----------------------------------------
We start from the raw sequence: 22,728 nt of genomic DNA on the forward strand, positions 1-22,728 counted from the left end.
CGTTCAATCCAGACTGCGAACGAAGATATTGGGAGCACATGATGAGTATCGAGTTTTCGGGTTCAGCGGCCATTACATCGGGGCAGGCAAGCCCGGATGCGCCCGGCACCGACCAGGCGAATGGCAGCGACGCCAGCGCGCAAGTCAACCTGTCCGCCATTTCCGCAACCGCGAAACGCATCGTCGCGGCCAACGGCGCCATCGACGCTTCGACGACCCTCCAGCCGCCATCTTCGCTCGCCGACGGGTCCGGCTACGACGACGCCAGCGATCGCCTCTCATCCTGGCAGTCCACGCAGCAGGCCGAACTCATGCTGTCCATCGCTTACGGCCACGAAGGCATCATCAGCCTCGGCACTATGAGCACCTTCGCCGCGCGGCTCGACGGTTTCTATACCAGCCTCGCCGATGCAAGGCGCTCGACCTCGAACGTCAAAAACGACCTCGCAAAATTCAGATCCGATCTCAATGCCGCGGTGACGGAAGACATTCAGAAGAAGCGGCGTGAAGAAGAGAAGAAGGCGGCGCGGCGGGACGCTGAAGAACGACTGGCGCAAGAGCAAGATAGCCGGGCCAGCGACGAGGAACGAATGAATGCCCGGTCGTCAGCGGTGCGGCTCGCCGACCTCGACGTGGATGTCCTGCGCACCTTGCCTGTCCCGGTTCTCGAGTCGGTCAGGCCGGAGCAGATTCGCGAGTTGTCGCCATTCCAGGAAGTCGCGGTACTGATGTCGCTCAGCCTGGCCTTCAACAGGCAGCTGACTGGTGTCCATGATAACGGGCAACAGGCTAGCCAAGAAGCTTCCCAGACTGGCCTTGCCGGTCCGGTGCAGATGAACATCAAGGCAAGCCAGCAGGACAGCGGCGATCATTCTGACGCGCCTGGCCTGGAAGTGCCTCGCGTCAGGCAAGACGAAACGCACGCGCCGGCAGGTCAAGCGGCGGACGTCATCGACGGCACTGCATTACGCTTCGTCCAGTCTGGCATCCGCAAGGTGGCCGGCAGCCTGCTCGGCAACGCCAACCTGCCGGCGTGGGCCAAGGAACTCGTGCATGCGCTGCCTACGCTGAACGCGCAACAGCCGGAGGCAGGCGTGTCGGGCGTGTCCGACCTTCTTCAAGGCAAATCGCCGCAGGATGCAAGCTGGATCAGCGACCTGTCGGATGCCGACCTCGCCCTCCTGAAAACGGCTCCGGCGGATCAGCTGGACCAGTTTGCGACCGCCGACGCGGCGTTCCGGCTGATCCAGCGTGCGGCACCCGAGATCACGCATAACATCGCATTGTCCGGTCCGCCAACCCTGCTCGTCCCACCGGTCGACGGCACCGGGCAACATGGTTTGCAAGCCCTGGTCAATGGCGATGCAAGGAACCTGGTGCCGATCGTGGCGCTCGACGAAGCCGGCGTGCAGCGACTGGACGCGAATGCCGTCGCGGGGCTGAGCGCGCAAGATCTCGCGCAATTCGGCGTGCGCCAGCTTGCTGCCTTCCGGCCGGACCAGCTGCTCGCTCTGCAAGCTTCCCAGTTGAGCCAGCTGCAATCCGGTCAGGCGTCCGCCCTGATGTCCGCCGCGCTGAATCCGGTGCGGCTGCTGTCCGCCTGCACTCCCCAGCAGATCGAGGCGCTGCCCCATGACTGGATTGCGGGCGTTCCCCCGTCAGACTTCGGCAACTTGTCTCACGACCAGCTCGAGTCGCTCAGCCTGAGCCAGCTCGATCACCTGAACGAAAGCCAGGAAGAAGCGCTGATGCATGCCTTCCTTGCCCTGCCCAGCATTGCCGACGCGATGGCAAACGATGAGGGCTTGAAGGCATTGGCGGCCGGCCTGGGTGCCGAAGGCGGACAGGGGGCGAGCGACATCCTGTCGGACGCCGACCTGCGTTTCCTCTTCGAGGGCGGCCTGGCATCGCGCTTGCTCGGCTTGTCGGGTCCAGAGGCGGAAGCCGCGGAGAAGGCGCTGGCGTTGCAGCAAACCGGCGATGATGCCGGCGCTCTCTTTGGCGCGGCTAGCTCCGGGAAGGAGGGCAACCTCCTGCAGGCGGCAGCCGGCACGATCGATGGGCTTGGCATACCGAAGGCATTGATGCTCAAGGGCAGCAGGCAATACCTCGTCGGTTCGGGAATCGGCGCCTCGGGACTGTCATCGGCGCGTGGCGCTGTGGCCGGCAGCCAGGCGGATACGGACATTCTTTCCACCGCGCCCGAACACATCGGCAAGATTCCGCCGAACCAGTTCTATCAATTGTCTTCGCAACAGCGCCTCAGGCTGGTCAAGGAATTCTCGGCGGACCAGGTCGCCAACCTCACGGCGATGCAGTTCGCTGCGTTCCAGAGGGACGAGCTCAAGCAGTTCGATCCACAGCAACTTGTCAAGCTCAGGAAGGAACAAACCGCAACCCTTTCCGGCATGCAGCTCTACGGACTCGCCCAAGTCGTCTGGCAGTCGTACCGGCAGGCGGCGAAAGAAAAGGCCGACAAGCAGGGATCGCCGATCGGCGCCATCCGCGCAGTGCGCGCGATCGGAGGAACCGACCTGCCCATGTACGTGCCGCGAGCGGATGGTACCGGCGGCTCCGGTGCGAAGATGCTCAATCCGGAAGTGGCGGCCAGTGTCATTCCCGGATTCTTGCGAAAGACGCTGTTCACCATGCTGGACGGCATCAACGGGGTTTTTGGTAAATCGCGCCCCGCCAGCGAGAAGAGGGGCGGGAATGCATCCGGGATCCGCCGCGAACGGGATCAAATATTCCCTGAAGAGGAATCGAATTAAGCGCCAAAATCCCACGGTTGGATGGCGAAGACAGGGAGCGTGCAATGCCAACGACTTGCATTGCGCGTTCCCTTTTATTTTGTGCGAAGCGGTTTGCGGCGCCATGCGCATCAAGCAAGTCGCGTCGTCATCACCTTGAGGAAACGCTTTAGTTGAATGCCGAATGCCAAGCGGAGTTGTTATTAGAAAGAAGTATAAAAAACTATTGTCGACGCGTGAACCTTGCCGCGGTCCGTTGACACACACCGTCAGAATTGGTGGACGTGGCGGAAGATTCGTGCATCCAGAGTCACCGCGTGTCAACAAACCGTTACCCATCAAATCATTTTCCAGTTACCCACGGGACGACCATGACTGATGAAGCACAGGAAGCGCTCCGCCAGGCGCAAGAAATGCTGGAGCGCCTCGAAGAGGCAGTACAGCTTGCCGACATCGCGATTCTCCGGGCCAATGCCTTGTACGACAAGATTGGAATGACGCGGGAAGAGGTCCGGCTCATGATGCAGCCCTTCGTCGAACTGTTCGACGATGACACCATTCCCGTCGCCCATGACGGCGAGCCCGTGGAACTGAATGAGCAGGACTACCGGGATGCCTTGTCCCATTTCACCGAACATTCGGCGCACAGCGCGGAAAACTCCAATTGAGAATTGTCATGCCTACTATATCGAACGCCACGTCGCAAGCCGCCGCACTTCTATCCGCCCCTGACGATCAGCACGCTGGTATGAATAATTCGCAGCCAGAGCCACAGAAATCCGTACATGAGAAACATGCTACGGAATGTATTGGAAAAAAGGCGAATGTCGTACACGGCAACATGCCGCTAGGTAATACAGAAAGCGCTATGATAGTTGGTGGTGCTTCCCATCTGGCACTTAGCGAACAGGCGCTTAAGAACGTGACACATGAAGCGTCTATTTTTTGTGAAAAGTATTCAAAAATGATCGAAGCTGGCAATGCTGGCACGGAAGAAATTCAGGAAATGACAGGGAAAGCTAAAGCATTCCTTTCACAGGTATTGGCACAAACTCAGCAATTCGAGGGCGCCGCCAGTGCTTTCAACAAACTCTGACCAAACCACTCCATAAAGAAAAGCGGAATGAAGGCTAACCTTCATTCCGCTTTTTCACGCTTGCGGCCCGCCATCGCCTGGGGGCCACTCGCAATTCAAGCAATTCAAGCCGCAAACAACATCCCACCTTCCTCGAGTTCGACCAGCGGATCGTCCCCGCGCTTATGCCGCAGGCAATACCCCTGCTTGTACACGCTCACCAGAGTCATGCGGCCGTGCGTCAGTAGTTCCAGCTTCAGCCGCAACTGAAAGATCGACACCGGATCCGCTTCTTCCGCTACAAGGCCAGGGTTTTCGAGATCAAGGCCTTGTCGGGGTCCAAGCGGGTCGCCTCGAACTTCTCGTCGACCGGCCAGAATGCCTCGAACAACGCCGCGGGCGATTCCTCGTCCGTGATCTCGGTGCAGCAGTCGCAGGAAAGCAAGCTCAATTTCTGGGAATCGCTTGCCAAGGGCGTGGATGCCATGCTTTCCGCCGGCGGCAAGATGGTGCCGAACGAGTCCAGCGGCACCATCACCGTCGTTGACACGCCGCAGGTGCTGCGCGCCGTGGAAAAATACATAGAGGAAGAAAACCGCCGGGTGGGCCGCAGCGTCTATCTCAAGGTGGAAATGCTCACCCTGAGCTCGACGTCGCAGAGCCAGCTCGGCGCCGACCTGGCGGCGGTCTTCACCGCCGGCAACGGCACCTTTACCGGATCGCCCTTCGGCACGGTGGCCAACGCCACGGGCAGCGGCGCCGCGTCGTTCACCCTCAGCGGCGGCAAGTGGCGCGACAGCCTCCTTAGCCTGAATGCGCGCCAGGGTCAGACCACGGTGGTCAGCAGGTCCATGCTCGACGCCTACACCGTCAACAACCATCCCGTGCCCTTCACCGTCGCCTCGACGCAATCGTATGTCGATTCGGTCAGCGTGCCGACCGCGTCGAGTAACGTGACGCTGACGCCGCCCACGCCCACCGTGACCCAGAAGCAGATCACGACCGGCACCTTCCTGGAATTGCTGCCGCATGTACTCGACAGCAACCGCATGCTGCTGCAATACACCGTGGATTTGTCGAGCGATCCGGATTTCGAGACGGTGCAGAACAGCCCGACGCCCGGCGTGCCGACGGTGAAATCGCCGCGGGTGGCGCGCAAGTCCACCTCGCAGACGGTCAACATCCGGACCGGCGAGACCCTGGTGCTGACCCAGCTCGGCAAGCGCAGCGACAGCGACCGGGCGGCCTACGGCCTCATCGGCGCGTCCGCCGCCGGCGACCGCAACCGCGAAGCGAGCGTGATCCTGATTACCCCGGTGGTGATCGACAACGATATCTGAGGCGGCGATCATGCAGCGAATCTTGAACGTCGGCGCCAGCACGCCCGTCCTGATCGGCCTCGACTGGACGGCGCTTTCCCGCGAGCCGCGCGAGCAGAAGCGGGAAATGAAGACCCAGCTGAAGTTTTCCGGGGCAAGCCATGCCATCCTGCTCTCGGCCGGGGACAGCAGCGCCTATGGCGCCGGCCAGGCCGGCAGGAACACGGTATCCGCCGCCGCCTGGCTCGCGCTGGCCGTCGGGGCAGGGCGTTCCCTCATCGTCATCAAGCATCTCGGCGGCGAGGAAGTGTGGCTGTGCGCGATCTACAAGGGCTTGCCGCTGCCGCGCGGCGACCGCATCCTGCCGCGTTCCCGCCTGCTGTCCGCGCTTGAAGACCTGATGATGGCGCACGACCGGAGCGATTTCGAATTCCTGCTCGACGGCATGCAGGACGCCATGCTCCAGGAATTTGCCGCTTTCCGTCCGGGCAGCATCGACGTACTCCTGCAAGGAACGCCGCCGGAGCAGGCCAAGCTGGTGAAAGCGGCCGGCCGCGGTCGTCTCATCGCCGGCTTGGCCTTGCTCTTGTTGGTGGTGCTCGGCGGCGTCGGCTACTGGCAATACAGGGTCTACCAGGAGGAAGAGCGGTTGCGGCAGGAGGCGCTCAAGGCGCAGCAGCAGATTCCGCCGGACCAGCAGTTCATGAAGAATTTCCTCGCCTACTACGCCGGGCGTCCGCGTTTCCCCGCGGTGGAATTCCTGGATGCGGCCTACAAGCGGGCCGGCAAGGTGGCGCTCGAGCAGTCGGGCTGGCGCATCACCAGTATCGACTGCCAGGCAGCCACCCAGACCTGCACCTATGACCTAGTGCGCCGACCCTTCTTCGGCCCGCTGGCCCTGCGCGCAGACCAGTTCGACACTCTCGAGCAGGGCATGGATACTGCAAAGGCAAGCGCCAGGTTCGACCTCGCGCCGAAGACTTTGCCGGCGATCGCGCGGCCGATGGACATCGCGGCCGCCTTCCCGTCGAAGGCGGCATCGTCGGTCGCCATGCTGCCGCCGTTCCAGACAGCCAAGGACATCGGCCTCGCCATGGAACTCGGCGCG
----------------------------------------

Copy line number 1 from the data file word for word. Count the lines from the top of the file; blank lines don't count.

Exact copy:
We start from the raw sequence: 22,728 nt of genomic DNA on the forward strand, positions 1-22,728 counted from the left end.